The newspaper industry has been blaming the Internet for its immanent and perhaps inevitable demise for decades. Let’s forget the convenient facts like paywalls don’t work because I can get the information elsewhere for free. Or that the subscription price of a newspaper I buy at the store or have delivered to my door covers the cost of physical delivery of the physical paper newspaper, and the advertising revenue pays for the content. This cost of delivery is reduced to nearly zero when I read the news online. Or their failure to be first to market with a healthy, advertising supported web based news operation. They were already there, but they let others enter first and steal their lunch.
Maybe the reason newspapers are dying is the atrocious customer service.
When you write a blog, like I do, it is possible to get a little revenge from time to time. This article is aimed at the St Paul Pioneer Press. On a day in June, while my wife and I were travelling for five days of business and five days of vacation, the St Paul Pioneer Press withdrew $2400 from our joint checking account. Surprise!
What follows was written by my spouse, who was directly involved with this problem. The story goes like this: During our trip I received a call from the Pioneer Press about our expired subscription. This was on the first day we were gone, and I told them it would be paid by check when we returned. Two days later during the trip I received another call asking for payment, rather than fighting it out again, I agreed to give her my debit card information to pay the bill and get a “great new offer.”
A few days later during the trip I logged into the checking account to that verify balances were ok. The balance was much lower than I expected and in the investigation I found out that $2433.00 was taken out of our account by the Pioneer Press. I called the Pioneer Press customer service line, and was told the charge would be reversed “in a few days.” Since we were traveling, that was going to be a problem, so I asked to speak to a manager. I was transferred into a manager’s voice mail, and given the option to leave a message. I was told the manager would call back as soon as possible. I explained that we were on vacation and this was a problem, when the manager called back (Cassandra), she had an attitude. I was told mistakes happen and that she kept enough money in her account for mistakes like this and that I should too. It was after all human error and the reversal was in process and would be put back into the account. When I asked how soon, she could not provide me with an answer. When I asked who is going to cover the $30.00 in overdraft charges from my bank and the interest that was owing on the line of credit that was fully advanced she indicated that I needed to PROVE to her that this was what had caused the issue and to send bank documentation to prove it. After more arguments and not getting any further I told her to cancel the entire subscription and refund that money as well. She said fine and hung up.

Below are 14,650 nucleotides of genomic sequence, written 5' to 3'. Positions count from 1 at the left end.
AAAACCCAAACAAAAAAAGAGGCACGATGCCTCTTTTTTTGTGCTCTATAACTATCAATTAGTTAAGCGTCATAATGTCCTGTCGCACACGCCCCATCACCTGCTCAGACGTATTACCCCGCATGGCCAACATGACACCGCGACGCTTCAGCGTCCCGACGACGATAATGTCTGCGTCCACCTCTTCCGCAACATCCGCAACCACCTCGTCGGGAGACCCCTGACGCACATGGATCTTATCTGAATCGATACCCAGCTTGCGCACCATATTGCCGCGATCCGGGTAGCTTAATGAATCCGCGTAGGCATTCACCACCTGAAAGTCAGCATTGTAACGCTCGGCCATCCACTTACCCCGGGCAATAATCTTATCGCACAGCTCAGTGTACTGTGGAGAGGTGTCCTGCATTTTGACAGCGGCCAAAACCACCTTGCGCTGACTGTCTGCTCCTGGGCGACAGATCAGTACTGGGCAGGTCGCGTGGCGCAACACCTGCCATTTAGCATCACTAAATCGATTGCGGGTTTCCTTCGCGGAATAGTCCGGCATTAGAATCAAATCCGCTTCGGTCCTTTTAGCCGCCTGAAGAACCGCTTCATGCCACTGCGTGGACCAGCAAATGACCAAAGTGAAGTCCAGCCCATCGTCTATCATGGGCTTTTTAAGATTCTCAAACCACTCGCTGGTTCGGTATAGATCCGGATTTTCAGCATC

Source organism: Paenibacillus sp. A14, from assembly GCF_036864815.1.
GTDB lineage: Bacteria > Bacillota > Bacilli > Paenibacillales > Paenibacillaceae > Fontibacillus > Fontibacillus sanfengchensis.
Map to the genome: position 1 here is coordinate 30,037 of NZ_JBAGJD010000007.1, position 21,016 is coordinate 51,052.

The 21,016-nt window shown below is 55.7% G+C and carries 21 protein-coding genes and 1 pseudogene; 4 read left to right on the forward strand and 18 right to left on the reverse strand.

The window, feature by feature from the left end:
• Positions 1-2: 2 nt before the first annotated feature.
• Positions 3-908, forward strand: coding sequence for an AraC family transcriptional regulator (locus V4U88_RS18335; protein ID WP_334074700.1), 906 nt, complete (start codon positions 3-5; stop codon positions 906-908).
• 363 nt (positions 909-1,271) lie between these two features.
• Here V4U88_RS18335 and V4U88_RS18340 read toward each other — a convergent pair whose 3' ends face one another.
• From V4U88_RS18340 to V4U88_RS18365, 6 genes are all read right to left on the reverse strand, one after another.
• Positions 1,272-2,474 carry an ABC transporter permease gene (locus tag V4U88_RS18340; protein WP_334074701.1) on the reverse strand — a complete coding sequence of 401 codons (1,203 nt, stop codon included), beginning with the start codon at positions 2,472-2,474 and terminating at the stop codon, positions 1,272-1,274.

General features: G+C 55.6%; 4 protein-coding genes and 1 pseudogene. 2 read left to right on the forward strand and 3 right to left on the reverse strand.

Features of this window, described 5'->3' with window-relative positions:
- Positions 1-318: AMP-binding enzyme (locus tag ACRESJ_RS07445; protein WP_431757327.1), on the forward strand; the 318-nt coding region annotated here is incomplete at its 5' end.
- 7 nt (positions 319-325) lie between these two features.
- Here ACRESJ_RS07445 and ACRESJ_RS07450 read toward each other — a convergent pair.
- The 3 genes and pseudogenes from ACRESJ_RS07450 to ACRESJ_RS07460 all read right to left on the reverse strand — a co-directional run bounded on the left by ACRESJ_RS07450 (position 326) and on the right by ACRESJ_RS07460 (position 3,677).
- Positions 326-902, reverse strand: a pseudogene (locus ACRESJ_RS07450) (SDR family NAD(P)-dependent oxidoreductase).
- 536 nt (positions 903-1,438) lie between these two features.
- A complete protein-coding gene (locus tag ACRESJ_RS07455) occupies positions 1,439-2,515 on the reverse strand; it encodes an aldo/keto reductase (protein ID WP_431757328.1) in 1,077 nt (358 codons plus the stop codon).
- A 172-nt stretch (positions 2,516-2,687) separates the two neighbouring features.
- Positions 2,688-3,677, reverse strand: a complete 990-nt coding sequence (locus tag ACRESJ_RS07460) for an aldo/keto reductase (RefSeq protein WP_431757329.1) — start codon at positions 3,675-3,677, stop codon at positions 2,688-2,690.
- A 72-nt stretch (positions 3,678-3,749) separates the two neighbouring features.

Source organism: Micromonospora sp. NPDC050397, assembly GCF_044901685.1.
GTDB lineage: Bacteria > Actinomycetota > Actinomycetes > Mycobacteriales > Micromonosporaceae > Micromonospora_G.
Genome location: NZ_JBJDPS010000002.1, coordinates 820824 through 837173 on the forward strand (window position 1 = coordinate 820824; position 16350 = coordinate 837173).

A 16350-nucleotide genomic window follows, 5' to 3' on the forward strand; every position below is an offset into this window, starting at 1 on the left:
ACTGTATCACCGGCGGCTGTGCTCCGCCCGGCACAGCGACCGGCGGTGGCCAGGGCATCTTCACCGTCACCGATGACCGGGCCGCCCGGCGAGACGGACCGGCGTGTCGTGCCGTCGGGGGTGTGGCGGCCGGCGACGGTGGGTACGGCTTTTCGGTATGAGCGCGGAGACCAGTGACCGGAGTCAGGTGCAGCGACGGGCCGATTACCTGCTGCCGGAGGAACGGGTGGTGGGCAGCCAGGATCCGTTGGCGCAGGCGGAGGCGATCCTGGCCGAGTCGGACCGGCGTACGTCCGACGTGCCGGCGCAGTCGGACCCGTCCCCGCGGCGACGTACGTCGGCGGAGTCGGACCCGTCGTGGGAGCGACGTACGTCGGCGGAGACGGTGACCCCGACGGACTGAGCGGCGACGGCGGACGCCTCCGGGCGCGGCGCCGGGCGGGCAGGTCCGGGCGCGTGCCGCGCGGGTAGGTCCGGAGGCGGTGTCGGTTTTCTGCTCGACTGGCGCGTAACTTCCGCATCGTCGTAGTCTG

The money was refunded 6 days later, in the meantime I borrowed enough from our son’s savings account to cover the line of credit payoff and to give us enough money for the rest of the vacation. The bank did what they could for me and refunded $20.00 of the fees that I had been billed. There is no way I am going to provide “Cassandra” with any additional documentation regarding my accounts, so I have eaten the rest of the fees.
But wait there’s more!! I have been called every other day since the cancellation by the Pioneer Press sales crew asking me to renew my subscription. So far I have had at least two of them make sure the recording system was on while I told my story about such awful customer service and lack of caring on the part of the manager that I spoke to. I have gotten horrified responses from the sales people when I tell them my story and apologies, but has anyone offered to give me a few months free paper or offered another option to regain me as a customer? NO! We have been a client for many years and even delivered papers for this company. I guess this is the new way customer service is handled in this era. I sold for Dayton’s for many years went through major training sessions and we were taught “the customer is always right”. Not sure where that attitude has gone, maybe because we no longer have to speak face to face, we no longer have to care.
SO Lastly – If you instincts tell you it is not a good idea – go with it.Share